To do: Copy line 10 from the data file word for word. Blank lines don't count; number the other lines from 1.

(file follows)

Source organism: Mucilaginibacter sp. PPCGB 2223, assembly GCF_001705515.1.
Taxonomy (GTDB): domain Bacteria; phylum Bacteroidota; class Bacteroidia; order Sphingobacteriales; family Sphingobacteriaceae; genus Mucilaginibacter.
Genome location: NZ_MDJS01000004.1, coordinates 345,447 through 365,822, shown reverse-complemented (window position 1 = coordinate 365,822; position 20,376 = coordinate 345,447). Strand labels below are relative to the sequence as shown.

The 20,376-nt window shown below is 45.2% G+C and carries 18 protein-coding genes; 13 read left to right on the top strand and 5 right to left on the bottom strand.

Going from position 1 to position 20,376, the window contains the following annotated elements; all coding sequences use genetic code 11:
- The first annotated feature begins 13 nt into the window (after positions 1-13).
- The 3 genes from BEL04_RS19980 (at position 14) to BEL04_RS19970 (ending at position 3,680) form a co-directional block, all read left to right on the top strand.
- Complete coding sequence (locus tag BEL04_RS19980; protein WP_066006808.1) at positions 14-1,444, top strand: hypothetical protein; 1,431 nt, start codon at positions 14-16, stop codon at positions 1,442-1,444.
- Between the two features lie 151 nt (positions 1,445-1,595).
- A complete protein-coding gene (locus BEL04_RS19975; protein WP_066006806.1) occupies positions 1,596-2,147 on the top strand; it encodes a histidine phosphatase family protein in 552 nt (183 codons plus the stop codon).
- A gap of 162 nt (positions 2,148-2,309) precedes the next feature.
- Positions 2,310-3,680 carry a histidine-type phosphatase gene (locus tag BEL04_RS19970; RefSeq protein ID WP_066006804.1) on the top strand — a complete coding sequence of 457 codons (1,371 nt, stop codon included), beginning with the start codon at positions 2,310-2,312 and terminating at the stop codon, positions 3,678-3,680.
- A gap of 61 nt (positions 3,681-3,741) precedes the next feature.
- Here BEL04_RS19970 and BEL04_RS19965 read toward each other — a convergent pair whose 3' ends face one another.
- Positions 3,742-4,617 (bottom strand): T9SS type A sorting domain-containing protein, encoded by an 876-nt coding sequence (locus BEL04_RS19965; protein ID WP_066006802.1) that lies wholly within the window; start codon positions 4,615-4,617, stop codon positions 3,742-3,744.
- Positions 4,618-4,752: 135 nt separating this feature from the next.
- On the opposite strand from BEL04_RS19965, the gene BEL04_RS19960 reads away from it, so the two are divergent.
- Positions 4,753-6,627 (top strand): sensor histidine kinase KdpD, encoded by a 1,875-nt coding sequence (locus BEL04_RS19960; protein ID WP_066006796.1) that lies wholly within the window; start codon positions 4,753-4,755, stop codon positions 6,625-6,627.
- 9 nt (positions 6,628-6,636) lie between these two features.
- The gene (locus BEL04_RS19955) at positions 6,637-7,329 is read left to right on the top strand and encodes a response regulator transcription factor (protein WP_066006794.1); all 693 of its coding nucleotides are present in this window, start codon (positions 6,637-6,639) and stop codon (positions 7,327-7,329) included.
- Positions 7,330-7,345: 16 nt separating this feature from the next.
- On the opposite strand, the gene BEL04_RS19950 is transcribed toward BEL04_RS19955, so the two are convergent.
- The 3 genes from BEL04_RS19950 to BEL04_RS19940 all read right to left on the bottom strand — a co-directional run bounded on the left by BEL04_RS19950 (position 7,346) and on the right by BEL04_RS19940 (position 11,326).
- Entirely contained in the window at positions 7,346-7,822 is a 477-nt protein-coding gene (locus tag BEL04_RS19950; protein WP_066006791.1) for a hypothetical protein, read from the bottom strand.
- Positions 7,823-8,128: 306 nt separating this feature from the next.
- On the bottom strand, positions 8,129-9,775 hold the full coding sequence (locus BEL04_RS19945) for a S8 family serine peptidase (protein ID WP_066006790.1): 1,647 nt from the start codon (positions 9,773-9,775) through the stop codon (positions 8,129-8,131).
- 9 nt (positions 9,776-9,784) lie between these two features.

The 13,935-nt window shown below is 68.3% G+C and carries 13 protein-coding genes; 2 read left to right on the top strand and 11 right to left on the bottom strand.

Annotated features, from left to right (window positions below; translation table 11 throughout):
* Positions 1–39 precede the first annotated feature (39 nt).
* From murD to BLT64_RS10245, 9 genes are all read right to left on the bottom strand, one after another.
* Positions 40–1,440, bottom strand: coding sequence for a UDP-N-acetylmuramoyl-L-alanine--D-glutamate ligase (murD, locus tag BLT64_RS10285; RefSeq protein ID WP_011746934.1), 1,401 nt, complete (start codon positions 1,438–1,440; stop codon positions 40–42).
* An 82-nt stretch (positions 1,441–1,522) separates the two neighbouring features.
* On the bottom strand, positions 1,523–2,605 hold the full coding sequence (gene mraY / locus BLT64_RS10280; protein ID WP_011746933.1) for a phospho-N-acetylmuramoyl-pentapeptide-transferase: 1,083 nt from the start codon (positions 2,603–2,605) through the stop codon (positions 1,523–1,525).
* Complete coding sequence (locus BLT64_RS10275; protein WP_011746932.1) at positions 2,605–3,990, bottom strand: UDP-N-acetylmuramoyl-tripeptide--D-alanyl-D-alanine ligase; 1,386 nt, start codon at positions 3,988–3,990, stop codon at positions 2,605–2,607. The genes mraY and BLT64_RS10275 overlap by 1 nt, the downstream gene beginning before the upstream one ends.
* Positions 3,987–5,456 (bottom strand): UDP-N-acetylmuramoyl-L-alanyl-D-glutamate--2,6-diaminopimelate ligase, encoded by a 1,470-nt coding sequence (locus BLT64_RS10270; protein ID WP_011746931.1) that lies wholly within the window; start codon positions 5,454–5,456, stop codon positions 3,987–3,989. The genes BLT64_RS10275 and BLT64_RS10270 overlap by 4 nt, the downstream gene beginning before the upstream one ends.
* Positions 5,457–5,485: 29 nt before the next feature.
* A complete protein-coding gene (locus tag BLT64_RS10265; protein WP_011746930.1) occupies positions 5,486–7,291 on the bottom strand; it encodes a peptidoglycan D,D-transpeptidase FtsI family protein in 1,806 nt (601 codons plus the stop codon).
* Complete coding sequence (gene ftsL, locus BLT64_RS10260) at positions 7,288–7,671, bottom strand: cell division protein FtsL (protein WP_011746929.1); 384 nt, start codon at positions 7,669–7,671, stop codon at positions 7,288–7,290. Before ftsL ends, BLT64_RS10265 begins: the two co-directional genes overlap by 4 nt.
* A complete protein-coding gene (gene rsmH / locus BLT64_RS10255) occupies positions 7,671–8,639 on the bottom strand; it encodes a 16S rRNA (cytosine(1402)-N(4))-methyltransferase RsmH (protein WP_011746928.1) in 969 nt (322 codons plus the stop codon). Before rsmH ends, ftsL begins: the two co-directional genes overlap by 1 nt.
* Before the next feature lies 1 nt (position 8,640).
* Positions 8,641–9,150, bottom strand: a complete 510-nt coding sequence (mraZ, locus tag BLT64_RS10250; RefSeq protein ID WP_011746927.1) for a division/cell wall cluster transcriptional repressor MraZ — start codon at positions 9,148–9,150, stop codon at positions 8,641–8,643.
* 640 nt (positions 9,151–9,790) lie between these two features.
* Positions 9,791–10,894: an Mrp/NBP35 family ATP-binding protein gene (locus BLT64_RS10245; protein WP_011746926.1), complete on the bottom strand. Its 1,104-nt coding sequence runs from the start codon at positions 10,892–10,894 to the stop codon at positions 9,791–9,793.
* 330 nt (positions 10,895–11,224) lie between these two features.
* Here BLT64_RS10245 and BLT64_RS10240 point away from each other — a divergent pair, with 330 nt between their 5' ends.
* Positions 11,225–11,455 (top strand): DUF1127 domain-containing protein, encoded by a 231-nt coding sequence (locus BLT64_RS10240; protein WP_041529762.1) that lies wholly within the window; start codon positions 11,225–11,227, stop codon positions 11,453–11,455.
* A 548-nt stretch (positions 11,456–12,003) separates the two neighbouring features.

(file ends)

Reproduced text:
- A complete protein-coding gene (locus BEL04_RS19975; protein WP_066006806.1) occupies positions 1,596-2,147 on the top strand; it encodes a histidine phosphatase family protein in 552 nt (183 codons plus the stop codon).